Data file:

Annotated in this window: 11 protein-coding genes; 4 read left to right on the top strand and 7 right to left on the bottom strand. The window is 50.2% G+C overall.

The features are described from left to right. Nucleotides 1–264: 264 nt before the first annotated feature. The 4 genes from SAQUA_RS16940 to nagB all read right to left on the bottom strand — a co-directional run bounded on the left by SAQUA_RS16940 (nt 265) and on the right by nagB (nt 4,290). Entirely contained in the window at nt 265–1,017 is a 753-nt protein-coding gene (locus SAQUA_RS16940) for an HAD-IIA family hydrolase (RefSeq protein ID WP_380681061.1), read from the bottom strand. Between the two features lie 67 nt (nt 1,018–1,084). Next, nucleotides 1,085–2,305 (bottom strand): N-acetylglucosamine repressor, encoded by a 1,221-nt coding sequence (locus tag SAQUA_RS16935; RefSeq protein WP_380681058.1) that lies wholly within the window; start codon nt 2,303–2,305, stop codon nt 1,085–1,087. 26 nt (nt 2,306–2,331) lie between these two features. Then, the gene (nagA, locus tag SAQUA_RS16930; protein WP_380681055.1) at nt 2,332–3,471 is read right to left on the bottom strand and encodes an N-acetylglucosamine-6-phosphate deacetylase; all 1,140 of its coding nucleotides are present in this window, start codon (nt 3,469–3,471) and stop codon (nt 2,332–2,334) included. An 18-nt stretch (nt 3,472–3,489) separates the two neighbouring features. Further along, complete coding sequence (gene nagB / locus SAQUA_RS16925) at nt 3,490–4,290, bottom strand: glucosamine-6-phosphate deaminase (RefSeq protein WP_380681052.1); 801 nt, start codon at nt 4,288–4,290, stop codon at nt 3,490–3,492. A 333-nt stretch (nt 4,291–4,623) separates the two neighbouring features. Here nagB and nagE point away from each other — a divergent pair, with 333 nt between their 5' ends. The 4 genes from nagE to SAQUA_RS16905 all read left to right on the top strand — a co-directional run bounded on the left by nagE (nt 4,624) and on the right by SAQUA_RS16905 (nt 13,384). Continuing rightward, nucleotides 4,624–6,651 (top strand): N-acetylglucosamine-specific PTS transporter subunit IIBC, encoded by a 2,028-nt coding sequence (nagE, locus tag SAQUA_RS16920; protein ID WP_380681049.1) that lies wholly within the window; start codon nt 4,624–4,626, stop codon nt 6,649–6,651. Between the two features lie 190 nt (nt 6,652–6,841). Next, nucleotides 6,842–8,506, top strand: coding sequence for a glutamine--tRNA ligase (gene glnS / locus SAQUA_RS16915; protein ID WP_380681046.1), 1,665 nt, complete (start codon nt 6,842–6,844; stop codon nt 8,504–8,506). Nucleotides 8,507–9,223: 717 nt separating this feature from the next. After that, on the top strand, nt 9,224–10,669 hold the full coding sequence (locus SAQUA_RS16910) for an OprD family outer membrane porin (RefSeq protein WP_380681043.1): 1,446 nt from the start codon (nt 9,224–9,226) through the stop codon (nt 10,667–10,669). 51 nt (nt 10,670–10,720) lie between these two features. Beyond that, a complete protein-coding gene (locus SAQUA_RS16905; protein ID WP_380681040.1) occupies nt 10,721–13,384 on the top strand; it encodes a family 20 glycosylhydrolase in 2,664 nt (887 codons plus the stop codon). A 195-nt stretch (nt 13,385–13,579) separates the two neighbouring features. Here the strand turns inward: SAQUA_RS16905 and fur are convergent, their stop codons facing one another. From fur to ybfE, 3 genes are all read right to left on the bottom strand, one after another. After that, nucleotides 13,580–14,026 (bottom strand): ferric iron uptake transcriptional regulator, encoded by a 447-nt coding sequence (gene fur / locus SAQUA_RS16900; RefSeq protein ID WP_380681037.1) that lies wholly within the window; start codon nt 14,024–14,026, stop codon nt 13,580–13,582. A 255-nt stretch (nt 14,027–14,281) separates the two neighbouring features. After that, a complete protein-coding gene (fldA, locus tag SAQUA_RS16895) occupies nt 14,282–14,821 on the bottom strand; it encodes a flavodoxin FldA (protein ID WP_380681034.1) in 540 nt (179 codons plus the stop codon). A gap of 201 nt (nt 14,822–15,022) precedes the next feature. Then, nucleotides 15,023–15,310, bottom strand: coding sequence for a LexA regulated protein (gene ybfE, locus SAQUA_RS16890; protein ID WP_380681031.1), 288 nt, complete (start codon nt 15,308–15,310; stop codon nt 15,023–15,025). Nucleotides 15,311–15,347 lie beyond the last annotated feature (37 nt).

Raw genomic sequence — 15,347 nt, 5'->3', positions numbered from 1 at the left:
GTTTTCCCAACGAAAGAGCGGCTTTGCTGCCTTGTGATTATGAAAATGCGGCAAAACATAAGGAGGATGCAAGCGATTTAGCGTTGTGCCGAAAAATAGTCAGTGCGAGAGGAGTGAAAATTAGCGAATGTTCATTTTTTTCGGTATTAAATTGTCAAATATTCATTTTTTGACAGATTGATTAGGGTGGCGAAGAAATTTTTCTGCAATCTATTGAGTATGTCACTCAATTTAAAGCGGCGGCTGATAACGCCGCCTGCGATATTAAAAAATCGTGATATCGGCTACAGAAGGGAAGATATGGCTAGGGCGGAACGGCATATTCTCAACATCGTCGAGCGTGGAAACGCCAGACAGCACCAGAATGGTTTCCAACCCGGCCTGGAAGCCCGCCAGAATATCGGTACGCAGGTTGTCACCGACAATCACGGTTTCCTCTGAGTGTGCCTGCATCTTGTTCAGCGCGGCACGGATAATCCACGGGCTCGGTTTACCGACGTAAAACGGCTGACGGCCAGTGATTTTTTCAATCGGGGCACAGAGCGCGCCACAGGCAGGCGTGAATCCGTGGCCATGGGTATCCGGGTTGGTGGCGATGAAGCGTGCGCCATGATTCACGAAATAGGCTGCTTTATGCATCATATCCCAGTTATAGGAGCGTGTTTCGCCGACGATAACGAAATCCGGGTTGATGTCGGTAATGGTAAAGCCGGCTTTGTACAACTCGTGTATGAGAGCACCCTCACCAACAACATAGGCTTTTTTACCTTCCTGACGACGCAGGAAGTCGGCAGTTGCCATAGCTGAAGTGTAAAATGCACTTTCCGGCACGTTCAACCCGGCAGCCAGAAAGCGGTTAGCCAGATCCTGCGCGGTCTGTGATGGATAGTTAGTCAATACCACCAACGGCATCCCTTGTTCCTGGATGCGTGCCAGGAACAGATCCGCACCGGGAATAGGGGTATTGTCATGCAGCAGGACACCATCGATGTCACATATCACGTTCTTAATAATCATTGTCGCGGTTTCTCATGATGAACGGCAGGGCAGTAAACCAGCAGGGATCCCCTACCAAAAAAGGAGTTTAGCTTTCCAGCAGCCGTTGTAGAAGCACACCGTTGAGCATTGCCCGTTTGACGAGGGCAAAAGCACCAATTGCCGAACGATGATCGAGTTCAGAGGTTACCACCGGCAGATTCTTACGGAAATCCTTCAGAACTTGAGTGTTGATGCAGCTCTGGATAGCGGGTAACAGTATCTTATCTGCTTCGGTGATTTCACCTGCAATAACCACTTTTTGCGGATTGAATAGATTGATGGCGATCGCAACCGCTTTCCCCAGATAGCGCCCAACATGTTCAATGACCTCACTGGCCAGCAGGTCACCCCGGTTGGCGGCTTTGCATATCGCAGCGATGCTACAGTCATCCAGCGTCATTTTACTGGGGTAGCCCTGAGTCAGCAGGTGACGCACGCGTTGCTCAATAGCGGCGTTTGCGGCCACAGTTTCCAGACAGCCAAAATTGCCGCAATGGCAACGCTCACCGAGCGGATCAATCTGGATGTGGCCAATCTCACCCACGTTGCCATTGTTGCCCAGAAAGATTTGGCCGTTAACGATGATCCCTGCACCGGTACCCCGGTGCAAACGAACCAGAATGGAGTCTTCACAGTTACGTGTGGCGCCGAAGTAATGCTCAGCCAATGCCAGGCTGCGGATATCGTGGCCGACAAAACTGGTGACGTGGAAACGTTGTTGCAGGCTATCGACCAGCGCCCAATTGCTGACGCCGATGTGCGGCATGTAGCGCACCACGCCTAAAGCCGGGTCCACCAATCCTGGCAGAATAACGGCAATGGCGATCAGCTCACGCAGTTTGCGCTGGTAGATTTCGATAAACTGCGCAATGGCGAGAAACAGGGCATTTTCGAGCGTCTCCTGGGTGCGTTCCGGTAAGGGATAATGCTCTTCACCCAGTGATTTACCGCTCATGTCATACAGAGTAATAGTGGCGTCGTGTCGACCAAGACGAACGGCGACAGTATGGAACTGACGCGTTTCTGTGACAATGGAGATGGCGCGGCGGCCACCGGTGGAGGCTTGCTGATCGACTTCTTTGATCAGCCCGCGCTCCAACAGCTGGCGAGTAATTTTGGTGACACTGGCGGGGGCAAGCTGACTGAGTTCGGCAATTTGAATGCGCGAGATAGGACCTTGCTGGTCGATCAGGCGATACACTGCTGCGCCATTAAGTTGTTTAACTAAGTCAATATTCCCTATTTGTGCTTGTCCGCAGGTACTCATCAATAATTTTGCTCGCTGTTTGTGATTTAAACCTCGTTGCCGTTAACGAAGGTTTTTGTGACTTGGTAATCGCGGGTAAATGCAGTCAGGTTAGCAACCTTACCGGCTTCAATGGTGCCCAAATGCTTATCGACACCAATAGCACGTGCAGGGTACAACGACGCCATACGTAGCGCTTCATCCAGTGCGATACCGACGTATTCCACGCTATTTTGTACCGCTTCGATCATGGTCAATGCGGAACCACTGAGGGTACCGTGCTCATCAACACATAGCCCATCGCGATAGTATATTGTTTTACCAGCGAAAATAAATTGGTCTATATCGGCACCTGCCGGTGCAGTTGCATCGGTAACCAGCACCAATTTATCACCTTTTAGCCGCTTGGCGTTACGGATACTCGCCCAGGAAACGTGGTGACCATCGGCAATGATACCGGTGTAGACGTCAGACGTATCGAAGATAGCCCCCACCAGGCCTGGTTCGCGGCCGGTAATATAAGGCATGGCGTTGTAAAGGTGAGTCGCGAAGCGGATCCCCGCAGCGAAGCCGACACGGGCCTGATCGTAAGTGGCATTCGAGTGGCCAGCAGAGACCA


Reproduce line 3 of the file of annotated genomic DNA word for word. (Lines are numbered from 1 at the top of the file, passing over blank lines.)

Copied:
Raw genomic sequence — 15,347 nt, 5'->3', positions numbered from 1 at the left: